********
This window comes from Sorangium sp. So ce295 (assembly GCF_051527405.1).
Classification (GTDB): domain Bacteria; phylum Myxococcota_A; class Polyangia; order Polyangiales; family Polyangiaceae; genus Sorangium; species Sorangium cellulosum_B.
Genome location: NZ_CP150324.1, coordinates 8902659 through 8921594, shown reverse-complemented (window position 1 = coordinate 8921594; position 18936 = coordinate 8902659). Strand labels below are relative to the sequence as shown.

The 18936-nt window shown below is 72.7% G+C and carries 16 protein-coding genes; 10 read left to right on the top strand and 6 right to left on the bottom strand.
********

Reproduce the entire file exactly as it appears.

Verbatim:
This window comes from Sorangium sp. So ce295 (assembly GCF_051527405.1).
Classification (GTDB): domain Bacteria; phylum Myxococcota_A; class Polyangia; order Polyangiales; family Polyangiaceae; genus Sorangium; species Sorangium cellulosum_B.
Genome location: NZ_CP150324.1, coordinates 8902659 through 8921594, shown reverse-complemented (window position 1 = coordinate 8921594; position 18936 = coordinate 8902659). Strand labels below are relative to the sequence as shown.

The 18936-nt window shown below is 72.7% G+C and carries 16 protein-coding genes; 10 read left to right on the top strand and 6 right to left on the bottom strand.